LWB Community Blog

2018 Cleft Medical Exchange: Day Four

Day Four of our 2018 Cleft Medical Exchange is now a wrap, and nine more children received surgery today.  The team is feeling very tired, but everyone is determined to see the rest of the children healed who qualified for surgery.

One interesting fact about China that you might not know is that the entire country only has one set time despite spanning five vast, geographical time zones. Every province follows the time of the national government in Beijing, which means our team in western Gansu gets to the hospital and begins operating while it’s still completely dark.  Here’s our view as we arrive each day.

We’re so happy to report that all fifteen children who had surgery yesterday did well through the night. Here are a few of their photos taken during rounds today.





Today we want to introduce you to more of the beautiful children who arrived this week for surgeries. Six-month-old Carter is from a town in southeast Gansu that was devastated by a massive earthquake several years ago. He lives on a small farm with his parents, grandparents, and his great-grandmother, so you can imagine just how much attention this smiley little boy receives at home.

The superstitions surrounding cleft are very strong in the rural parts of China, and so the family has faced a lot of shame when they’ve taken Carter outside to farm. We’re so thankful they heard about LWB from friends, as we know his surgery will change Carter’s life in an enormous way.

Carter’s mom has already asked if we’re coming back next year so her little boy can have his palate closed. She told Dr. Tolan, “We’ll be waiting!” with a huge smile.

Toni is another little boy whose family traveled a long distance to see our team. His family’s story is a very common one in China, as families from the remote countryside often must separate in order to find the funds to live.

Toni’s father does construction jobs almost 1,700 miles from home, all the way on the east coast of China. He’s only able to come home to see his family once a year. Toni’s big sister is six years old, and since there’s not a school in their remote village, his mom has to rent a small room in the city for the two of them, working hard to pay the tuition fees.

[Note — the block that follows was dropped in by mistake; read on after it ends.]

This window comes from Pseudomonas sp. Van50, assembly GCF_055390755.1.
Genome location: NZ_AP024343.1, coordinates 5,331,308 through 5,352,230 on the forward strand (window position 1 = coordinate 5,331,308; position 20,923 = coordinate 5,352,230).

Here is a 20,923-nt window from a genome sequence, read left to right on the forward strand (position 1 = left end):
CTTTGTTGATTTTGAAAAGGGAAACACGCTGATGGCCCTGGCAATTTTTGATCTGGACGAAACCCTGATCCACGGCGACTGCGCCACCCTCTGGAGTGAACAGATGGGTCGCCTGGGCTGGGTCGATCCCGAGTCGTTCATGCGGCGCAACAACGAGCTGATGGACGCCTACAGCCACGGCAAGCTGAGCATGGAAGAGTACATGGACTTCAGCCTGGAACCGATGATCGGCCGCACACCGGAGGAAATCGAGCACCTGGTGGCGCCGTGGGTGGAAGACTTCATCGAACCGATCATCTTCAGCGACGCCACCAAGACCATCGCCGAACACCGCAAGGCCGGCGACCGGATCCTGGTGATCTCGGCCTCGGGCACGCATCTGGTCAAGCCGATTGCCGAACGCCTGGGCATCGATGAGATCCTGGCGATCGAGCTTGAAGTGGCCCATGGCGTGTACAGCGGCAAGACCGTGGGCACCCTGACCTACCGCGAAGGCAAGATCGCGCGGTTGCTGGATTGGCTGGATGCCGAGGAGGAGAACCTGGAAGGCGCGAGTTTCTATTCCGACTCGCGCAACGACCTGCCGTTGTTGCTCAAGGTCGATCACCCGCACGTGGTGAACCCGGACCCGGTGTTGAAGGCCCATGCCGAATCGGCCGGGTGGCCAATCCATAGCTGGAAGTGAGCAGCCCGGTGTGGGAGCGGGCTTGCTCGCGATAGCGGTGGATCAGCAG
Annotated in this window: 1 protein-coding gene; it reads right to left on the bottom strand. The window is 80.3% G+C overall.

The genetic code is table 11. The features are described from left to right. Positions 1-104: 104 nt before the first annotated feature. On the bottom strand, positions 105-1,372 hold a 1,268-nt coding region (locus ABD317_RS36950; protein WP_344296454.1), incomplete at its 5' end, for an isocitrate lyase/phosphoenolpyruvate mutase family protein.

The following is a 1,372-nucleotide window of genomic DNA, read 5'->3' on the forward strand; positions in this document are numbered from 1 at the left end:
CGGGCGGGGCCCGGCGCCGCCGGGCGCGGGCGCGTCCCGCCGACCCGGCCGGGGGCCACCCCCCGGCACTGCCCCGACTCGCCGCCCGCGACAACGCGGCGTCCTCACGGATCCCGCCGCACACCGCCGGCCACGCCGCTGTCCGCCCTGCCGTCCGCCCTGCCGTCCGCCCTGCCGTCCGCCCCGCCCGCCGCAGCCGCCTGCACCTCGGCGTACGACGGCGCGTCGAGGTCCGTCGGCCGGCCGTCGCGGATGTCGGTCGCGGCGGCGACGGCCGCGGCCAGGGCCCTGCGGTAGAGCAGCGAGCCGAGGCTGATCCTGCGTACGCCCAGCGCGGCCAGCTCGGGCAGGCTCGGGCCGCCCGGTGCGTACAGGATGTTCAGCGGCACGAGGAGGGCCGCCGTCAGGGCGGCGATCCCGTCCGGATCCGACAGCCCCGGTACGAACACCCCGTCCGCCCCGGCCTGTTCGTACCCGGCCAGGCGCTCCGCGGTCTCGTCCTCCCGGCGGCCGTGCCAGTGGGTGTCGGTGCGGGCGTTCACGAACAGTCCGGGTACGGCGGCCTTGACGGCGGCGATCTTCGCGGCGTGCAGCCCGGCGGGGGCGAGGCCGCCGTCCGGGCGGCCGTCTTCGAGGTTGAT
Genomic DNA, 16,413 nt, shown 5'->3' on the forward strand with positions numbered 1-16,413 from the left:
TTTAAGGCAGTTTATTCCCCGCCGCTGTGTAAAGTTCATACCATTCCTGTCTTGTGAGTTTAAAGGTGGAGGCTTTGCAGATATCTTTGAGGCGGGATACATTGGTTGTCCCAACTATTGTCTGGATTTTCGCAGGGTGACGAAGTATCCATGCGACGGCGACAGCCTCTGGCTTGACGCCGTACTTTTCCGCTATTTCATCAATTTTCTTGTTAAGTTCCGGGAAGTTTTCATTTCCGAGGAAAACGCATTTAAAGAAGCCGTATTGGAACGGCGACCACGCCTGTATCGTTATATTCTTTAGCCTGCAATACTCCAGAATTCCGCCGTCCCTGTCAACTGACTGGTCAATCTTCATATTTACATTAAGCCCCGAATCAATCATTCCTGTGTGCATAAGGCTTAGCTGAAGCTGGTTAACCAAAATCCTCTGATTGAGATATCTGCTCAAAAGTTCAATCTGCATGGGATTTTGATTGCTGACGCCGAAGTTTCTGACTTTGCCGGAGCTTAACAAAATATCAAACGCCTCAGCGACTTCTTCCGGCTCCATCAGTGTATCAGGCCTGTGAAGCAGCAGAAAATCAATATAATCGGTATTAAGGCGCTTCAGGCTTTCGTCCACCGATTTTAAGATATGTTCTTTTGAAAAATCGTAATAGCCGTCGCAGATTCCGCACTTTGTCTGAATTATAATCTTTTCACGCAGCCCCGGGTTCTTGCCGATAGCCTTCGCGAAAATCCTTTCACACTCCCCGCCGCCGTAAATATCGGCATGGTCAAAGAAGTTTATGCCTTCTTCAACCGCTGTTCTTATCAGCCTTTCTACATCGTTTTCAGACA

With both parents and his big sister being away, Toni lives with his grandmother and great-grandfather out in the countryside. Toni’s father traveled back to Gansu so he could be with his son during surgery and told us his only wish is a better life for his children. After seeing his son come safely out of the OR, he kept saying how smart and handsome his son is. We just love proud daddies!

Faye is a gorgeous little girl who, like Toni, is eight months old. She is one of three daughters in a farming family. To make additional money to support his little girls, Faye’s father makes noodles in Beijing, so he rarely gets to return home to Gansu. He traveled 1,500 km to be with his daughter during surgery.

Even before Dr. Tollefson took Faye back for her operation, her parents were asking when we could come back to repair her palate. They are extremely worried about how they will afford additional surgeries for their daughter in the future. Her parents were overjoyed to see how lovely their daughter looked when she came out of the OR and were both laughing and talking at the same time saying how beautiful she is.

And how about little Jameson?  Could he be any more adorable?

His family are from the Hui minority and live on the Tibetan plateau, traveling the long distance to Lanzhou to see our team.